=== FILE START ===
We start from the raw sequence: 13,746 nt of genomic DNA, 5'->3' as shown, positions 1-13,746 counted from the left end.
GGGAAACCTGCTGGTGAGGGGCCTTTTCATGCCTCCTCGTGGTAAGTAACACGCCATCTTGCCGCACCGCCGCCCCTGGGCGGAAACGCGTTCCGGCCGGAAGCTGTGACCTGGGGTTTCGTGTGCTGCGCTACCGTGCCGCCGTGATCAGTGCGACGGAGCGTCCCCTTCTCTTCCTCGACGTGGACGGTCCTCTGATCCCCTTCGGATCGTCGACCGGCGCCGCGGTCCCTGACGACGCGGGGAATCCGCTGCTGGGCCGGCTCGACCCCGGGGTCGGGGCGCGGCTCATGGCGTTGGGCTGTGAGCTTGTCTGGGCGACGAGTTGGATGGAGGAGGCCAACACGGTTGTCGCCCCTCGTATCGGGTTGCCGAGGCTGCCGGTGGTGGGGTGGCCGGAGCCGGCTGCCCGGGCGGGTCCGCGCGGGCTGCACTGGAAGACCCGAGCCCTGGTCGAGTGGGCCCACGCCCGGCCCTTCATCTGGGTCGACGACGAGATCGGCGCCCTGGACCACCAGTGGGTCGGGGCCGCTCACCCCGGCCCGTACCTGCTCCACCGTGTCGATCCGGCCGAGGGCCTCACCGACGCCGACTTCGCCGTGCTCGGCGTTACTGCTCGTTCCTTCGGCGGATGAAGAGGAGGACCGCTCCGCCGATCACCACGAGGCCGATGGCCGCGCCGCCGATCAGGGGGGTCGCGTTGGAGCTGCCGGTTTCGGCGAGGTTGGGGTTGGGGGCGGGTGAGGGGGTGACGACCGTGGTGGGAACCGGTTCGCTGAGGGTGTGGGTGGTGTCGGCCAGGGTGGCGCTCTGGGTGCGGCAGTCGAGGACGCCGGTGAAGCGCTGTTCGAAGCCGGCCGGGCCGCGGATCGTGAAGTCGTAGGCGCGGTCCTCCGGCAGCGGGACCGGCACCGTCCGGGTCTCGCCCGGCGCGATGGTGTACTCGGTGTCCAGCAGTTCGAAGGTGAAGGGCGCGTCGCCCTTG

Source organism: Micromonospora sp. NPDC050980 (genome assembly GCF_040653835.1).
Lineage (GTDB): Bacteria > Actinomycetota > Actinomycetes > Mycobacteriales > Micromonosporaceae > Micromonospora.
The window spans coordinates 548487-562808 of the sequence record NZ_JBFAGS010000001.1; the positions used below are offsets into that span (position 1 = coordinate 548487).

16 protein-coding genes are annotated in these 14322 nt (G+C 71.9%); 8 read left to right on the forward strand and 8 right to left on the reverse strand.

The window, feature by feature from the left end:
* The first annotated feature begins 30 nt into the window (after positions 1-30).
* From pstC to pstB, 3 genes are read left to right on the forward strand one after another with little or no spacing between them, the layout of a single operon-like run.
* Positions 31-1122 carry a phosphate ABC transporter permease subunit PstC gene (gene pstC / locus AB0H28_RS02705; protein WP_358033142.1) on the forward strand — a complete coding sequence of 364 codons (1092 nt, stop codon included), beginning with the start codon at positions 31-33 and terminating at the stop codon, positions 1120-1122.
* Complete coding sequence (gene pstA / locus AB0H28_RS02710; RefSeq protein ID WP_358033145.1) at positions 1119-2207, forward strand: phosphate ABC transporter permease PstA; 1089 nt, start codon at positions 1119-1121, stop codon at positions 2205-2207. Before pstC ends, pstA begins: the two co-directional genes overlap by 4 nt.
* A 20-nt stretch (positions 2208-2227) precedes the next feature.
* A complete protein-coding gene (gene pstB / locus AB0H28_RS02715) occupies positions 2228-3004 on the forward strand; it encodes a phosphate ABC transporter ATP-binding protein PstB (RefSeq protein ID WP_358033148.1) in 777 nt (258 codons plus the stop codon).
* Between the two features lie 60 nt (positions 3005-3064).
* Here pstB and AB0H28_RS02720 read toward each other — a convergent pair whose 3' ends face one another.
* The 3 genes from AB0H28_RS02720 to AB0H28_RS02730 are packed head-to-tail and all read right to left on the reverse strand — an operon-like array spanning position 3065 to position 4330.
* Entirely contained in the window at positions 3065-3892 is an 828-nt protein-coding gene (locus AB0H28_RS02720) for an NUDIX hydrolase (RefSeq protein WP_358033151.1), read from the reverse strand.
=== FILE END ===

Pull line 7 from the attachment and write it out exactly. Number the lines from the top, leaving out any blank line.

The window, feature by feature from the left end: